In 1998, Josh Homme introduced us to Queens Of The Stone Age. The band’s self-titled debut was quite the introduction, displaying a soon-to-be trademark sound, drawn up, rough on the edges. A genre Homme dubs ‘robotic rock’, the driving, repetitive riffs now go hand in hand with the group’s identity. But to whom should this identity really be attributed? Since the band’s inception, the line-up hasn’t so much changed as fluctuated between originals, guests and newbs, Homme being the sole original member. So is this to say he is QOTSA?
Over the course of the band’s existence, their popularity has grown, their records garnering further and further critical acclaim, partly due to their ability to adopt, adapt and… well improve doesn’t seem fit in this case. Homme’s openness to experimentation, his willingness to always bring something new to the table, does not take away from what QOTSA’s self-titled debut was, and still is. How can you improve on something that was already spot on first time around?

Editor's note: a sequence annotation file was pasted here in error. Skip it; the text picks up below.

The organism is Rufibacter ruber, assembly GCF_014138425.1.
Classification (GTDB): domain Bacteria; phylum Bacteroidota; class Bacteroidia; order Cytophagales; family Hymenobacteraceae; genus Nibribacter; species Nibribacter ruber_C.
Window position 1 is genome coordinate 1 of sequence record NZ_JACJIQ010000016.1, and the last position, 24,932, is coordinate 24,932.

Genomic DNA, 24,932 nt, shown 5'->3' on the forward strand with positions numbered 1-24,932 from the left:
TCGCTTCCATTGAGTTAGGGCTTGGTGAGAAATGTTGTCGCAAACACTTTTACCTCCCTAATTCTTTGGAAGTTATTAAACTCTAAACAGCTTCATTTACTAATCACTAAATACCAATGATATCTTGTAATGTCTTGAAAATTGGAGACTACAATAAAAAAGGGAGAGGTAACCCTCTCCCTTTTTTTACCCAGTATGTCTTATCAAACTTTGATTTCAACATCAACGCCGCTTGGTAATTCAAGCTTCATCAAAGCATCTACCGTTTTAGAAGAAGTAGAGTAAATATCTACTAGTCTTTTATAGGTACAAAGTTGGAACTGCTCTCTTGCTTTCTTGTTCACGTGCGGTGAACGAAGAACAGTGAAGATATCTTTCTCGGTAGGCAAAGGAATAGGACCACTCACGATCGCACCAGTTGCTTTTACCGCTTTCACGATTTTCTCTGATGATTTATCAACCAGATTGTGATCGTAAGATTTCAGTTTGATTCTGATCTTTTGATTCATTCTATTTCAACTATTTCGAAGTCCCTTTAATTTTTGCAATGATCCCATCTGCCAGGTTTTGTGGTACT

Remastered, the record sounds fresh, still relevant after all this time. The recent trend of heavy-riff rock bands, as seen with the Dead Weather and These Crooked Vultures (a project Homme is part of), only goes to show that this blueprint, this style of heavy alt rock will never fade away; there’s always room for a loud, straight up, no nonsense guitar album. Phew. ‘Queens Of The Stone Age’ thunders in all its glory, with the added bonus of three extra tracks, thoughtfully slotted in with the original bits, and not just thrown on at the end. ‘The Bronze’, ‘These Aren’t the Droids You’re Looking For’ and ‘Spiders And Vinegaroons’ all feature deservedly, making for a justified buy, assuming you already own this iconic record. And if you don’t, well it’s high time you remedied yourself.
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